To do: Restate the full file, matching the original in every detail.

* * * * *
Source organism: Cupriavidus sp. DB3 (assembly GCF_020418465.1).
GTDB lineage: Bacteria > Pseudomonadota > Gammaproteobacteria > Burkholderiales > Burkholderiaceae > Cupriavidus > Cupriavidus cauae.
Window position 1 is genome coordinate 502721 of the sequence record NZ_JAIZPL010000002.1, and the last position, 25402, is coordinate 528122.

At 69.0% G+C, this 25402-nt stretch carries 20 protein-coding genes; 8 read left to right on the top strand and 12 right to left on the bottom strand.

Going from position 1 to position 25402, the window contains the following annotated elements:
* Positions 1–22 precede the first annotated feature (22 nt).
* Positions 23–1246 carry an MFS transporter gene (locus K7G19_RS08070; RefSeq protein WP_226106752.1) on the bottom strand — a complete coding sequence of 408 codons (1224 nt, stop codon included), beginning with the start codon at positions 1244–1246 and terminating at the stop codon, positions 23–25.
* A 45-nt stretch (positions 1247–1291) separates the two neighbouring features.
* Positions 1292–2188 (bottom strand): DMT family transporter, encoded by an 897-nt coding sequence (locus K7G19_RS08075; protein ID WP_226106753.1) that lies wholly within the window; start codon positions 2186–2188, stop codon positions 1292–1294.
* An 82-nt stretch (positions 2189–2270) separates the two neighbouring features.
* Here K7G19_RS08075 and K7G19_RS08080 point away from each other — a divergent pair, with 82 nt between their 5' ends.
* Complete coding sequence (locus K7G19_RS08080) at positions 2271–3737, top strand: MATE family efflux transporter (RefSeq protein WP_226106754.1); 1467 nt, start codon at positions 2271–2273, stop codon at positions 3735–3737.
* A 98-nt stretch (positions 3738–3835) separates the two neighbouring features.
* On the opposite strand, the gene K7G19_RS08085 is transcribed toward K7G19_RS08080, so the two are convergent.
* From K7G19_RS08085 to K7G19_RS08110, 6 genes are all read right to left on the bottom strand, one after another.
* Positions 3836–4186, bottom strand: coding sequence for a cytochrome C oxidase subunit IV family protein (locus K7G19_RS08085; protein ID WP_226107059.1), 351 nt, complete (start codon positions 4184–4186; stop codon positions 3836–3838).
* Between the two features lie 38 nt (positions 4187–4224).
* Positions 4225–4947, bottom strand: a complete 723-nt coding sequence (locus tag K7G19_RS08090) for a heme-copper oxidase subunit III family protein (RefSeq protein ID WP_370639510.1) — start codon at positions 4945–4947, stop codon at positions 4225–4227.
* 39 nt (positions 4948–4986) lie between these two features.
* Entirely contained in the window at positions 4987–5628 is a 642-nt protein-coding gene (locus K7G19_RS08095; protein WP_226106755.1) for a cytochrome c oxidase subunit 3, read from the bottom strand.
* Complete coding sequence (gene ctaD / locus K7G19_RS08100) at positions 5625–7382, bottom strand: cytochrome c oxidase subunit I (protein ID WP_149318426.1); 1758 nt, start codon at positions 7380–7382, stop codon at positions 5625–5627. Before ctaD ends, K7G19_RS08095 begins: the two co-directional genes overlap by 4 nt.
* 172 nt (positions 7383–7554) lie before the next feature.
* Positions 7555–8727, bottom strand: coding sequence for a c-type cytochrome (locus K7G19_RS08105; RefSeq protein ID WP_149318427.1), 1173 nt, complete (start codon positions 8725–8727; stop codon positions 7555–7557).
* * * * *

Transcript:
Source organism: Cupriavidus sp. DB3 (assembly GCF_020418465.1).
GTDB lineage: Bacteria > Pseudomonadota > Gammaproteobacteria > Burkholderiales > Burkholderiaceae > Cupriavidus > Cupriavidus cauae.
Window position 1 is genome coordinate 502721 of the sequence record NZ_JAIZPL010000002.1, and the last position, 25402, is coordinate 528122.

At 69.0% G+C, this 25402-nt stretch carries 20 protein-coding genes; 8 read left to right on the top strand and 12 right to left on the bottom strand.

Going from position 1 to position 25402, the window contains the following annotated elements:
* Positions 1–22 precede the first annotated feature (22 nt).
* Positions 23–1246 carry an MFS transporter gene (locus K7G19_RS08070; RefSeq protein WP_226106752.1) on the bottom strand — a complete coding sequence of 408 codons (1224 nt, stop codon included), beginning with the start codon at positions 1244–1246 and terminating at the stop codon, positions 23–25.
* A 45-nt stretch (positions 1247–1291) separates the two neighbouring features.
* Positions 1292–2188 (bottom strand): DMT family transporter, encoded by an 897-nt coding sequence (locus K7G19_RS08075; protein ID WP_226106753.1) that lies wholly within the window; start codon positions 2186–2188, stop codon positions 1292–1294.
* An 82-nt stretch (positions 2189–2270) separates the two neighbouring features.
* Here K7G19_RS08075 and K7G19_RS08080 point away from each other — a divergent pair, with 82 nt between their 5' ends.
* Complete coding sequence (locus K7G19_RS08080) at positions 2271–3737, top strand: MATE family efflux transporter (RefSeq protein WP_226106754.1); 1467 nt, start codon at positions 2271–2273, stop codon at positions 3735–3737.
* A 98-nt stretch (positions 3738–3835) separates the two neighbouring features.
* On the opposite strand, the gene K7G19_RS08085 is transcribed toward K7G19_RS08080, so the two are convergent.
* From K7G19_RS08085 to K7G19_RS08110, 6 genes are all read right to left on the bottom strand, one after another.
* Positions 3836–4186, bottom strand: coding sequence for a cytochrome C oxidase subunit IV family protein (locus K7G19_RS08085; protein ID WP_226107059.1), 351 nt, complete (start codon positions 4184–4186; stop codon positions 3836–3838).
* Between the two features lie 38 nt (positions 4187–4224).
* Positions 4225–4947, bottom strand: a complete 723-nt coding sequence (locus tag K7G19_RS08090) for a heme-copper oxidase subunit III family protein (RefSeq protein ID WP_370639510.1) — start codon at positions 4945–4947, stop codon at positions 4225–4227.
* 39 nt (positions 4948–4986) lie between these two features.
* Entirely contained in the window at positions 4987–5628 is a 642-nt protein-coding gene (locus K7G19_RS08095; protein WP_226106755.1) for a cytochrome c oxidase subunit 3, read from the bottom strand.
* Complete coding sequence (gene ctaD / locus K7G19_RS08100) at positions 5625–7382, bottom strand: cytochrome c oxidase subunit I (protein ID WP_149318426.1); 1758 nt, start codon at positions 7380–7382, stop codon at positions 5625–5627. Before ctaD ends, K7G19_RS08095 begins: the two co-directional genes overlap by 4 nt.
* 172 nt (positions 7383–7554) lie before the next feature.
* Positions 7555–8727, bottom strand: coding sequence for a c-type cytochrome (locus K7G19_RS08105; RefSeq protein ID WP_149318427.1), 1173 nt, complete (start codon positions 8725–8727; stop codon positions 7555–7557).